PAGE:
By Matt Pigott - September 18th, 2016

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From Southwest Airlines to Spotify: how a little love goes a long way

When it comes to customer service, tech rules. Or does it?

So does all of this mean that great customer service is all about the intelligent implementation of newly available tech?

In a word: no. Even in an increasingly tech-centred world, this idea falls short of the truth.  Stubbornly misunderstands it. Not least of all because the branded world is in a state of transition, and transition takes time. It’s not a case of out with the old in with the new, but more a case of, ‘let’s evolve’. The world is not yet exclusively full of digital natives. In four generations it will be, but we’re not there yet.

Modern customers want it here and they want it...now!

Even still, customer service expectations are changing. The modern consumer wants instant gratification, and if they don’t get it they’ll move on. Yet one thing that is unlikely to change for at least another millennium is that those customers will still want their hearts to be touched. And despite all of the technology that stands between a decision and an outcome, they will want to know that some sort of human involvement, albeit far removed and via a screen, has taken place.

Spotify Cares

Spotify is a prime example of a company that has achieved amazing market  penetration over the last five years, more or less affirming the end of the need for vinyl and compact discs. And while it’s a tech company, it’s a tech company dedicated to wearing, upon its digitized sleeve, a human heart. In a world that’s steadily moving toward replacing human resources with automation and chatbots, Spotify uses Twitter to communicate with its customers, and other users, in surprising and touching ways.

Perfect playlist equals primo customer service

One example was a surprise playlist gift to a user, called James, who brought a service issue to the company’s attention.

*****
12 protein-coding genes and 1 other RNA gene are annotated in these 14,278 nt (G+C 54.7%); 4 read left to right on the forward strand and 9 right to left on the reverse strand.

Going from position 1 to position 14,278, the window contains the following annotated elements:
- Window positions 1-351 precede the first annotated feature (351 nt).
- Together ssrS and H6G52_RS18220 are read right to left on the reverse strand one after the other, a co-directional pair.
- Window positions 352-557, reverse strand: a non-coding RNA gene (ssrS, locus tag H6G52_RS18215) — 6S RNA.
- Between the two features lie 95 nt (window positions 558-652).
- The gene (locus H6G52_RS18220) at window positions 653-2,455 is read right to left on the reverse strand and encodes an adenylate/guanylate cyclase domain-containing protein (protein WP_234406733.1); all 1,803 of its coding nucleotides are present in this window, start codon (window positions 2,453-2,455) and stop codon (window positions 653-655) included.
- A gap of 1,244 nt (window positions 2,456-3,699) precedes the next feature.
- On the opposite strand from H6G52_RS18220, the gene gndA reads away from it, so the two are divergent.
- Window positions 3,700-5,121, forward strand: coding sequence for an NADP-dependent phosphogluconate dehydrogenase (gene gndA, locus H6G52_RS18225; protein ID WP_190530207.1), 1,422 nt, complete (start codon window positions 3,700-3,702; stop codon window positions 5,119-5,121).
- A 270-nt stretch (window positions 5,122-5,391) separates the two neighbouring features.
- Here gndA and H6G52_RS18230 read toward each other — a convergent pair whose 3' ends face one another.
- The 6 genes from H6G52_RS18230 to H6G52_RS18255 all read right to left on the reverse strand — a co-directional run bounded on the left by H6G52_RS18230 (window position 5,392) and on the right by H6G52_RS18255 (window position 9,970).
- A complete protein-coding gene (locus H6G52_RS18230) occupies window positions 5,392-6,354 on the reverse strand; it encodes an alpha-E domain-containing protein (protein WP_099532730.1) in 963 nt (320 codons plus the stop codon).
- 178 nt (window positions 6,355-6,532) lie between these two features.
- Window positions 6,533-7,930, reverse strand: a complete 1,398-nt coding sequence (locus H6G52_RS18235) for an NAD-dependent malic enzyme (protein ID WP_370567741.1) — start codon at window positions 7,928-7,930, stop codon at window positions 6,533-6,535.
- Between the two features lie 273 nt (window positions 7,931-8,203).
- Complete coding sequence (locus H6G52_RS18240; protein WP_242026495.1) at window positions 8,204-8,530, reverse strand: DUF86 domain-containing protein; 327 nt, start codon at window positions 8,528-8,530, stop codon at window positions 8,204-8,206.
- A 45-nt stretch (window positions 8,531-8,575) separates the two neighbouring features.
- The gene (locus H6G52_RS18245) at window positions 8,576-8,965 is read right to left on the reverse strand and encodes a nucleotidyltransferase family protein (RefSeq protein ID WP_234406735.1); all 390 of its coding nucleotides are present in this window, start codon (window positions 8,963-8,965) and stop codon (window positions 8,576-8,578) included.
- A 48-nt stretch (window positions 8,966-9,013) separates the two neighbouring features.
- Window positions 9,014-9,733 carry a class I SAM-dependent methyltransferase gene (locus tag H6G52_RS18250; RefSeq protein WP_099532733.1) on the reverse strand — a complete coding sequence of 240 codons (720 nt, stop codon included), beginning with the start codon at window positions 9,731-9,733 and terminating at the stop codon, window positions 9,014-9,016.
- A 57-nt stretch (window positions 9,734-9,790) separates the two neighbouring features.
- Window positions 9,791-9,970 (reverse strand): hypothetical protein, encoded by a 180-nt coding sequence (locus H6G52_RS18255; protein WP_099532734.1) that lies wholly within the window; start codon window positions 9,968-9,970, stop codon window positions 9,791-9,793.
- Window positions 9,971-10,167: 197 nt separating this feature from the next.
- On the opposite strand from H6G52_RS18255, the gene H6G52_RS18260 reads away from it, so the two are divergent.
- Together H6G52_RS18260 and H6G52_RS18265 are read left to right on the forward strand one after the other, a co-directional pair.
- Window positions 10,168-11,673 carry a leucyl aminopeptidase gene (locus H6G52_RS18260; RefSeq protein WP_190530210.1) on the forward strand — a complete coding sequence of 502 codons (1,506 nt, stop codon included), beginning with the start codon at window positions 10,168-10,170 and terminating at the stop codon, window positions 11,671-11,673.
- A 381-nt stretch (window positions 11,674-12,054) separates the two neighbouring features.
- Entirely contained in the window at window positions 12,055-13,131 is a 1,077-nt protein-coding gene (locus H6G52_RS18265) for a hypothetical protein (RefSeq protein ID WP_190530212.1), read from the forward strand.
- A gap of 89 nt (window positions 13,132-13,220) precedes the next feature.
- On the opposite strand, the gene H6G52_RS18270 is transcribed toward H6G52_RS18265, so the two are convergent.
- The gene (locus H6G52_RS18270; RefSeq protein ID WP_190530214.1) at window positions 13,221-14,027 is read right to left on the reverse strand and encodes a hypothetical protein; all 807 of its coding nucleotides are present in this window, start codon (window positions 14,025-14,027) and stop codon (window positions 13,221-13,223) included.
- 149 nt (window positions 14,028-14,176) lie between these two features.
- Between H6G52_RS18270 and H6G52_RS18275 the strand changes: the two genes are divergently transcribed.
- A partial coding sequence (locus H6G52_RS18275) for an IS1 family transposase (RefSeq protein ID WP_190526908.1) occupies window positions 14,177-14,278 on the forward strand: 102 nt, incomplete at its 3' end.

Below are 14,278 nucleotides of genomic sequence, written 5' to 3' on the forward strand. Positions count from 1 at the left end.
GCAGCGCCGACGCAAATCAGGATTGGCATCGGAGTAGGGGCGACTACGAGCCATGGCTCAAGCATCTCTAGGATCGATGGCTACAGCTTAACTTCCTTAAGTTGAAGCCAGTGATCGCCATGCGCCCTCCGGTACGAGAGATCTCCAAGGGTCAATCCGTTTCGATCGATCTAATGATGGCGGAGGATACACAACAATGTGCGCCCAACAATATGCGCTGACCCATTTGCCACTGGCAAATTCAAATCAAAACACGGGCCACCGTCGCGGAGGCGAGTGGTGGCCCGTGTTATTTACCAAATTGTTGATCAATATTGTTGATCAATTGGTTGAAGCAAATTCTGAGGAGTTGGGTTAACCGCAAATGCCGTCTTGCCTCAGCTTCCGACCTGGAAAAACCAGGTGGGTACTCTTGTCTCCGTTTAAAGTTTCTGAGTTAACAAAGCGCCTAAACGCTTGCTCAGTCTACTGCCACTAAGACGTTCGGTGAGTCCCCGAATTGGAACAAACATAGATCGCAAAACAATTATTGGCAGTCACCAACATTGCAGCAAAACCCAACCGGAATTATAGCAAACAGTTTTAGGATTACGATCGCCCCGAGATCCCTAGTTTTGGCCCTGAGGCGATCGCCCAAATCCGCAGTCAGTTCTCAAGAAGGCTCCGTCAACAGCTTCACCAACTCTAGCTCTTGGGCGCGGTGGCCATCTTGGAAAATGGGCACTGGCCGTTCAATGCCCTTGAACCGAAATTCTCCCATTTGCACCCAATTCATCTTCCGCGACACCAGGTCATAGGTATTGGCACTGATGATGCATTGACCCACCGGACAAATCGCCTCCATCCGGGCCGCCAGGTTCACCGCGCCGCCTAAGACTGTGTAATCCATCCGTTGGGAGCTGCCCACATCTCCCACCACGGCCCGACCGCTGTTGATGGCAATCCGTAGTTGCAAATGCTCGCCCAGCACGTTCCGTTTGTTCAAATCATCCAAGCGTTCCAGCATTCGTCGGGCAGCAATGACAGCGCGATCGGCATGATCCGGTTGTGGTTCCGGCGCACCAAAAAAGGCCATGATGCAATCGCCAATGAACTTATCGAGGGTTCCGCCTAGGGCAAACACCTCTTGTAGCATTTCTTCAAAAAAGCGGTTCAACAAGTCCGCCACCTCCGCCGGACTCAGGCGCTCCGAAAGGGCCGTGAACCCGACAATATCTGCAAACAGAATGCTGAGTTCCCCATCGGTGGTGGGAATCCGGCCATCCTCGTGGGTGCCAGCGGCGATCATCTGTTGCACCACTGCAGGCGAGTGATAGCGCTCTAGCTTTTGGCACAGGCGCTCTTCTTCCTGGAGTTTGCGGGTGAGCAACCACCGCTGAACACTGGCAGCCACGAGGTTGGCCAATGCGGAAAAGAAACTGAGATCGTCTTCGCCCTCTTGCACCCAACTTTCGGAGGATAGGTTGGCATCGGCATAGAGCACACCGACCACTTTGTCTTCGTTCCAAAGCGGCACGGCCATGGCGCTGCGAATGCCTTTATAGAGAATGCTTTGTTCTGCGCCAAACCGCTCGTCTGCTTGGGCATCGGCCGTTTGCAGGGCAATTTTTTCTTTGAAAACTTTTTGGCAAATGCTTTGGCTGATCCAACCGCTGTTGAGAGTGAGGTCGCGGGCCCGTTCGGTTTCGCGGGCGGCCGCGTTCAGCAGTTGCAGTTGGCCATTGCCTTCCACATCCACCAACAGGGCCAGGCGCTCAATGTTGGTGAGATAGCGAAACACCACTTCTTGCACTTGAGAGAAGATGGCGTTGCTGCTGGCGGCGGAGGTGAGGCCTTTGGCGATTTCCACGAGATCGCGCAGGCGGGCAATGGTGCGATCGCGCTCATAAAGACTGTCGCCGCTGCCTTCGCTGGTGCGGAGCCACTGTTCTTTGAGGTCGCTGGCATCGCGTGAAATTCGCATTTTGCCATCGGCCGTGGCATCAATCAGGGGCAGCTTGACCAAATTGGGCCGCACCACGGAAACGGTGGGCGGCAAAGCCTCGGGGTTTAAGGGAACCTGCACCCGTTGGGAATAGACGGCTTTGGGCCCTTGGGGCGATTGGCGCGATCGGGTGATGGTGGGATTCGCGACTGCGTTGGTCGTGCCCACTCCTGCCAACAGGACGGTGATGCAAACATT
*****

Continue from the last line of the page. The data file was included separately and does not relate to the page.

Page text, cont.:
Spotify rapidly tweeted back: ‘Thanks, we’ll get this reported to our content folks. Here’s the prize for finding it’. The tweet was accompanied by a brand-curated list. The track order of reads: Sweet Baby James / The World Is / A /Better / Place / With You / In It / Stay / Classy.

Brilliant and classy in itself. But what’s interesting about this response is that it was timely, relevant, engaging, amusing and, most of all, touching. Taking the step from straightforward customer service delivery to real customer care requires deeper thought, and this is a prime instance of deeper thought put into action, of a well-known brand transforming what could be perceived as a low-level complaint into an opportunity to reach out on both a practical and emotional level.  

Customer care makes it to the cockpit

And take a look at what Southwest Airlines is doing. Turning ordinary transactions into memorable moments, using snatches of real life situations to deliver care and simultaneously augment its brand profile.

When Capt. Mike Hickey responded to the simple wave of a child, pulling up to the perimeter fence and opening his window to return the gesture, he had no idea that his basic act of communication would turn into a newsworthy story. But it did. Five-year-old Hudson Hughes, an aviation enthusiast and aspiring pilot, was thrilled to have been spotted and greeted by Hickey, and so was Hudson’s mother, so much so that she contributed her account of the experience to the Southwest airline’s blog. Albuquerque TV station KRQE picked up on the story, and ran a news piece featuring Mrs. Hughes, little man Hudson himself, and Hickey the pilot. The story was a real boost for the airline who had Hickey invite Hughes along to sit in the cockpit of the plane, ask questions about what being a pilot was like, before sending the little guy home with a bag of branded airline goodies.

Sometimes great service 'just happens'

This is a prime example of how 'great customer service' isn’t something that necessarily needs to be planned and orchestrated, but something that can happen on the spur of the moment. Of course, such moments happen all the time, every day. What brands need to do is, through the humdrum noise of daily business activities, pick up on them, then use them to highlight the positive aspects of their business and how they interact with their customers.

Importantly, in a world where people are staring into their screens as much as they are looking out into the world, real life human stories are rich currency. When they happen, it’s vital – as Southwest airlines did – to tell those stories effectively and share them on as many platforms as possible. After all, from a customer retention point of view it’s imperative to give great customer service, but from a brand building and customer acquisition perspective, when something good yet out of the ordinary happens, it’s important to spread the word and tell the world.  

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